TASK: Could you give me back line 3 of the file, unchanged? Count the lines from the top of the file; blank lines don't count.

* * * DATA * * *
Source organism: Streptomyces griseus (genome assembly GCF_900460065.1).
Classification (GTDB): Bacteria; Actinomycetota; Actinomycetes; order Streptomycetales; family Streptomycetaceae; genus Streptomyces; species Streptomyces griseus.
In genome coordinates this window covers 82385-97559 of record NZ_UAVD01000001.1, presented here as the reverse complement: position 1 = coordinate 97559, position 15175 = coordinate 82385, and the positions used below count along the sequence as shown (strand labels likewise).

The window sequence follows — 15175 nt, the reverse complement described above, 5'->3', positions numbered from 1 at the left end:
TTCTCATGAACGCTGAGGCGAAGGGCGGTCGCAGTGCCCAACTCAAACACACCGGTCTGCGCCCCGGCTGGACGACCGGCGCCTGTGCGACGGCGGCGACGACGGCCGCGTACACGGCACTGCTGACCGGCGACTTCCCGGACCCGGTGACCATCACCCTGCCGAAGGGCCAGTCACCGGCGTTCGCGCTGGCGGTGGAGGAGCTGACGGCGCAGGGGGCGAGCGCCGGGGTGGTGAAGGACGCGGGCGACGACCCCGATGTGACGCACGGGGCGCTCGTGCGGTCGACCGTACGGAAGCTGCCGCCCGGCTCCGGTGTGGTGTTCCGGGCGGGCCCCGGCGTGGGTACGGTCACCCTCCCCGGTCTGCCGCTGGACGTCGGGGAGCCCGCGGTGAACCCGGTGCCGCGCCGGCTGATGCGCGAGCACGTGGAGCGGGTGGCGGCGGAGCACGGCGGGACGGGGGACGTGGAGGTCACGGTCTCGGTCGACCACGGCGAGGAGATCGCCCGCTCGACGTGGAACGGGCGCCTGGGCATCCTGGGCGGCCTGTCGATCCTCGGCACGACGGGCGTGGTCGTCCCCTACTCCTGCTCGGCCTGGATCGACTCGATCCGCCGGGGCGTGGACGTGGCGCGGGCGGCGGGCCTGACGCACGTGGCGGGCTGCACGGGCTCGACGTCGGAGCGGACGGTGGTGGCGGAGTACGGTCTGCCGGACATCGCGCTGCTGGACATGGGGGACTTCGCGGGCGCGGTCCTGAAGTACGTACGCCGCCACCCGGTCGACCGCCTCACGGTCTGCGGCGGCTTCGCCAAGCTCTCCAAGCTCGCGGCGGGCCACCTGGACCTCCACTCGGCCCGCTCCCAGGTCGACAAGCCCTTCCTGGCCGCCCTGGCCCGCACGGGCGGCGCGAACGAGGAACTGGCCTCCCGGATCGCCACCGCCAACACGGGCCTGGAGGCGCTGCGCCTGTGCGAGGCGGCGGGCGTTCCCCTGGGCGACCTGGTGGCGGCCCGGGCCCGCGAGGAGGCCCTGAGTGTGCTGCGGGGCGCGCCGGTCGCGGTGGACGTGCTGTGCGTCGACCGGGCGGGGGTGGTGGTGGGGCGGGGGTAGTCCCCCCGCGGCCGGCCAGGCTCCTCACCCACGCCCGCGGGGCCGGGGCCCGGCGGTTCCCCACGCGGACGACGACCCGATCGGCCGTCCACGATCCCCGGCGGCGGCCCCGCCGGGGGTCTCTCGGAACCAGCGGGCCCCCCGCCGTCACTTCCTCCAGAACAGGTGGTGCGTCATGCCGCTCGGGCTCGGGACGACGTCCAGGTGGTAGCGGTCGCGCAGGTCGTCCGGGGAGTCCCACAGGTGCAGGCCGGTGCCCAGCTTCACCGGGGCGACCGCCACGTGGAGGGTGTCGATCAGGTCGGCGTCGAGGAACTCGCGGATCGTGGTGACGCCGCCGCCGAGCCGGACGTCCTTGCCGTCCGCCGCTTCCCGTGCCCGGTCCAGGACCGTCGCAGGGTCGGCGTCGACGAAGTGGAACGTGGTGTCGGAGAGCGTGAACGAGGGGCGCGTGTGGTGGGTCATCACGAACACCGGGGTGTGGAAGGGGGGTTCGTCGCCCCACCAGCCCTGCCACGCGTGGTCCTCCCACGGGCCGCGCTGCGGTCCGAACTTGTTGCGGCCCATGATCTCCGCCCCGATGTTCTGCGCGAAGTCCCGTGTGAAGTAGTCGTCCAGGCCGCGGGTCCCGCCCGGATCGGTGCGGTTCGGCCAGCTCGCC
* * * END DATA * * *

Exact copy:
In genome coordinates this window covers 82385-97559 of record NZ_UAVD01000001.1, presented here as the reverse complement: position 1 = coordinate 97559, position 15175 = coordinate 82385, and the positions used below count along the sequence as shown (strand labels likewise).